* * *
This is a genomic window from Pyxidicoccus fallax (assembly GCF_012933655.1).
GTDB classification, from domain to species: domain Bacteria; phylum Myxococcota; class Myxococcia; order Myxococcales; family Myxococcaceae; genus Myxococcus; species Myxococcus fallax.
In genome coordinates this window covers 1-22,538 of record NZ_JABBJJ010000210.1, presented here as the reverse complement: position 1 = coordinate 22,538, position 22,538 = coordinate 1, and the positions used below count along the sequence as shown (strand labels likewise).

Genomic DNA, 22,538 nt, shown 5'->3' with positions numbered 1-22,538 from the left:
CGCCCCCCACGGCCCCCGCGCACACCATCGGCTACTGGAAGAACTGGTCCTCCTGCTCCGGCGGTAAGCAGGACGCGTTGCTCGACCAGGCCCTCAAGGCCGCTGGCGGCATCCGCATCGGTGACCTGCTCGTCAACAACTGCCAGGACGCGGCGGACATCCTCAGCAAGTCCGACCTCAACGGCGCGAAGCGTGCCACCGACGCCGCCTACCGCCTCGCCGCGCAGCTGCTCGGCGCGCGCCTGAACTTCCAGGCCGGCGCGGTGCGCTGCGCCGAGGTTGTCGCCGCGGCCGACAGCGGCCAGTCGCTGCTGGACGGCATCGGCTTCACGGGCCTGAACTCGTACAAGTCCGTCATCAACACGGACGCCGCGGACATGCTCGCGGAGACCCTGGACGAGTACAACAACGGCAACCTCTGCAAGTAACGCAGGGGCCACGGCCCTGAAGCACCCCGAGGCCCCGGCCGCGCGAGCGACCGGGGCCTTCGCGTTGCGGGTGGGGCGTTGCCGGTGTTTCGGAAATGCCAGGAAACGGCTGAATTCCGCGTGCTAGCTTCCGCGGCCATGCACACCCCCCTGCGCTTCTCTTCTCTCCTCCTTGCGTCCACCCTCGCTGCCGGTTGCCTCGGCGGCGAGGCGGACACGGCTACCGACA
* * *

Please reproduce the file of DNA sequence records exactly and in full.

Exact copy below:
This is a genomic window from Pyxidicoccus fallax (assembly GCF_012933655.1).
GTDB classification, from domain to species: domain Bacteria; phylum Myxococcota; class Myxococcia; order Myxococcales; family Myxococcaceae; genus Myxococcus; species Myxococcus fallax.
In genome coordinates this window covers 1-22,538 of record NZ_JABBJJ010000210.1, presented here as the reverse complement: position 1 = coordinate 22,538, position 22,538 = coordinate 1, and the positions used below count along the sequence as shown (strand labels likewise).

Genomic DNA, 22,538 nt, shown 5'->3' with positions numbered 1-22,538 from the left:
CGCCCCCCACGGCCCCCGCGCACACCATCGGCTACTGGAAGAACTGGTCCTCCTGCTCCGGCGGTAAGCAGGACGCGTTGCTCGACCAGGCCCTCAAGGCCGCTGGCGGCATCCGCATCGGTGACCTGCTCGTCAACAACTGCCAGGACGCGGCGGACATCCTCAGCAAGTCCGACCTCAACGGCGCGAAGCGTGCCACCGACGCCGCCTACCGCCTCGCCGCGCAGCTGCTCGGCGCGCGCCTGAACTTCCAGGCCGGCGCGGTGCGCTGCGCCGAGGTTGTCGCCGCGGCCGACAGCGGCCAGTCGCTGCTGGACGGCATCGGCTTCACGGGCCTGAACTCGTACAAGTCCGTCATCAACACGGACGCCGCGGACATGCTCGCGGAGACCCTGGACGAGTACAACAACGGCAACCTCTGCAAGTAACGCAGGGGCCACGGCCCTGAAGCACCCCGAGGCCCCGGCCGCGCGAGCGACCGGGGCCTTCGCGTTGCGGGTGGGGCGTTGCCGGTGTTTCGGAAATGCCAGGAAACGGCTGAATTCCGCGTGCTAGCTTCCGCGGCCATGCACACCCCCCTGCGCTTCTCTTCTCTCCTCCTTGCGTCCACCCTCGCTGCCGGTTGCCTCGGCGGCGAGGCGGACACGGCTACCGACA